(Chinese, B. 1943)
Mao and His People - Blue
signed in Chinese; dated '95' (lower right)
acrylic on canvas
175 x 136 cm. (68 7/8 x 53 1/2 in.)
Painted in 1995
Hanart T Z Gallery, Hong Kong, China
Acquired from the above by the present owner

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Felix Yip
Felix Yip

Lot Essay

Over the last several years, Chinese contemporary art has fully established itself in the international arena. We now can clearly see the ways in which artists successfully transformed contemporary Chinese art and culture, fundamentally altering the ways in which the nation represented and reflected upon its own circumstances. One core aspect of this history though is not just the ways in which these artists changed the course of Chinese art, but the ways in which their works moved and inspired international collectors seeking fresh ideas and innovative techniques in the art world. From its nascent stages, collectors saw in this movement not just the tentative yearnings of a then-underground avant-garde, but imagery, concepts and techniques unlike anything they had seen before.

Such is the case with the twenty lots from an Important Private German Collection which Christie's proudly offers as highlights across our Evening and Day sale auctions. Born into a well-known German collecting family, long ensconced in the European art world and dating back to the salons and galleries that produced the great German Expressionists of the early 20th century, this collection of historic Chinese works served as the cap on a lifetime of living and breathing every trend in Western art, perpetually searching for new areas of inspiration.

Hong Kong today is the pre-eminent cosmopolitan gateway to Asia, and in the 1990s, it served as an important entry point for intrepid collectors as well. The bulk of the collection was acquired in that tumultuous decade, and offers a range of works that highlight not only the historic changes taking place in China, but also the ways in which these works simply did not look like anything that had come before. In the Evening sale, we see the monumental, haunting symbolic narratives of Zhang Xiaogang's iconic Bloodline Family No. 9 (Lot 1046), as well as important early works from the artists who established the dominant threads in Chinese Pop Art: the furious, ideologically complex musings of Wang Guangyi's Great Criticism Series: IBM (Lot 1045), alongside the Chinese folk art and kitsch inspired portraits of Mao, Mao and His People: Blue (Lot 1044), from Yu Youhan. Across the day sale we further see experiments in the use of private, mysterious, and provocative symbolic systems in the works of Yue Minjun and Mao Xuhui; explorations of calligraphy, ink painting and traditional Chinese aesthetics from Feng Mingchip, Qiu Zhijie, Qiu Shihua, and Gu Wenda; forays into highly conceptual approaches to representation and mediation in the works of Feng Mengbo and Yan Lei, and more. Taken together these works represented radical new approaches to subjectivity, representation, and narrative that were understood, first, as fresh and inspiring new approaches to contemporary art-making, long before the world came to see them, additionally, as harbingers of China's transformation as a nation and formidable player on the global stage. It is in collections like these that we see the double-edged value of Chinese contemporary art as it revolutionized Chinese culture itself, while simultaneously discovering unexplored new territory in contemporary art.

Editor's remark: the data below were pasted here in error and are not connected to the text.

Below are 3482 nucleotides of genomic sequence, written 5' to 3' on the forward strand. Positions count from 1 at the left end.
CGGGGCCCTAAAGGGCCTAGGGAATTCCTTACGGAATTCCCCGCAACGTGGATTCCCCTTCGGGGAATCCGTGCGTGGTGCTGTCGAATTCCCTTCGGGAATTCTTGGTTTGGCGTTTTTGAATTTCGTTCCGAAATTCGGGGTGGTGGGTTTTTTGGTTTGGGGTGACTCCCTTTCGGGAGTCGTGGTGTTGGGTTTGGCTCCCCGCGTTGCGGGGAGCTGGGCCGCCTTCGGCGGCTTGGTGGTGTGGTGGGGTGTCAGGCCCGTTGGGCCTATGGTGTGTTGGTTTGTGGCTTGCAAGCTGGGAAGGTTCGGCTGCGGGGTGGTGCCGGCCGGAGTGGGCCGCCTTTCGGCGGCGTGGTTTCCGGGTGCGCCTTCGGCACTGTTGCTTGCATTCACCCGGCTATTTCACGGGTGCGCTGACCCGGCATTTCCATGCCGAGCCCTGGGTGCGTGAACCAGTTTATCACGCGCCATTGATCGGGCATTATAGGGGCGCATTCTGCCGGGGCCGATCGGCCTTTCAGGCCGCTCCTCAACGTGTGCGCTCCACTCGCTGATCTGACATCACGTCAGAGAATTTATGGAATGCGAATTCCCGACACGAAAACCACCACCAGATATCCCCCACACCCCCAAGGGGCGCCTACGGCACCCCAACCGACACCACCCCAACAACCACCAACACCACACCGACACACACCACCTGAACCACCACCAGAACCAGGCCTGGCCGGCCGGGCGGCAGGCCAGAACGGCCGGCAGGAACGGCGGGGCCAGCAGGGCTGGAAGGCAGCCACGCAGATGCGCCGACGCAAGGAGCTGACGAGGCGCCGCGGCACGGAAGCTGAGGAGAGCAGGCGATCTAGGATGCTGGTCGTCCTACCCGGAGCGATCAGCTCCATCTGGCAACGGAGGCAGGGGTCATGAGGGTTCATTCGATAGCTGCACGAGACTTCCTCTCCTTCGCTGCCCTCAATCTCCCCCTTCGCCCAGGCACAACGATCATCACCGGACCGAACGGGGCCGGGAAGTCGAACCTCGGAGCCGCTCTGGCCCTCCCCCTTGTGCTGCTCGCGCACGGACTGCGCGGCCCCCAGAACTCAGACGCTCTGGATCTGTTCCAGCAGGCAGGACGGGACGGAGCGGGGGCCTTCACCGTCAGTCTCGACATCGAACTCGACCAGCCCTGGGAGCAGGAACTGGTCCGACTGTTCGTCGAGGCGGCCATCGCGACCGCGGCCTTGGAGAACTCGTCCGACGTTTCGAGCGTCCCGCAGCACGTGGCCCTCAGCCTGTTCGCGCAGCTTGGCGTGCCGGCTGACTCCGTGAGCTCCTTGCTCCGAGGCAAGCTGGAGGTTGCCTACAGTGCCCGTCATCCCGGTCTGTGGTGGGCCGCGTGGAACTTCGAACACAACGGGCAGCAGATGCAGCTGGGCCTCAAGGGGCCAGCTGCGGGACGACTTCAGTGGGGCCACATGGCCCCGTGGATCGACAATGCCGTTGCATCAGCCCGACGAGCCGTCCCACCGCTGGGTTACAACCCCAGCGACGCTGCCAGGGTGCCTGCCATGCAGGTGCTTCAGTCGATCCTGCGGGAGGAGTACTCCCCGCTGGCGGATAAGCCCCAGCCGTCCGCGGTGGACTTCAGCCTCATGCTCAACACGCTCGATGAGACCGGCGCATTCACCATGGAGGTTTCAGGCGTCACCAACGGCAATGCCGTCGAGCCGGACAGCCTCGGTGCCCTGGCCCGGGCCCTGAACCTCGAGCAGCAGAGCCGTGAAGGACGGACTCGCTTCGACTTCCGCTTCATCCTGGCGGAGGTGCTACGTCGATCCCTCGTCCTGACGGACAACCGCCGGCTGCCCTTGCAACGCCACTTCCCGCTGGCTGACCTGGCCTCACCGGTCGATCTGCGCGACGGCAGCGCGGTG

In Yu Youhan's colored, floral-strewn portraits, Mao's principles of "art for the purpose of political instruction" and "art for the pleasure of the masses", set forth in his Yan'an talks on literature and art are given a new twist. In Mao and His People - Blue (Lot 1044), the idea of power and masses of the Cultural Revolution is conveyed in the multiplicity of peasants and workers figures dressed informingly in blue. The notion of strength in number carries through into the Cultural Revolution, in which model citizens gather before Mao in the Tiananmen Square, is one that defines China as a nation even up till today. Here, Yu depicts Mao floating amidst the crowd that strides out of the picture frame towards the audience, with a waving red flag in the mid-ground. Yu as such places the content of the composition in tension with the picture plane, and the image is one suggestive of his continued popularity and cult-like status, one that was passionately revived and rendered nearly to the status of kitsch by the growth of consumer culture in China. Yu has created a mysterious but inviting space, one that draws us towards the idealism inherent in the image drawn from the past, suggesting that the new transformations that the nation was facing might not only lead to a new prosperity, but might also at last make good on the great promise of the revolution. Across these two extraordinary canvases then, we can see how Yu's Political Pop is one that creates visions that are intimate, disarming, and inspiring, tapping the unconscious power communist iconography still held, its ability to lead the nation towards new dreams and horizons.

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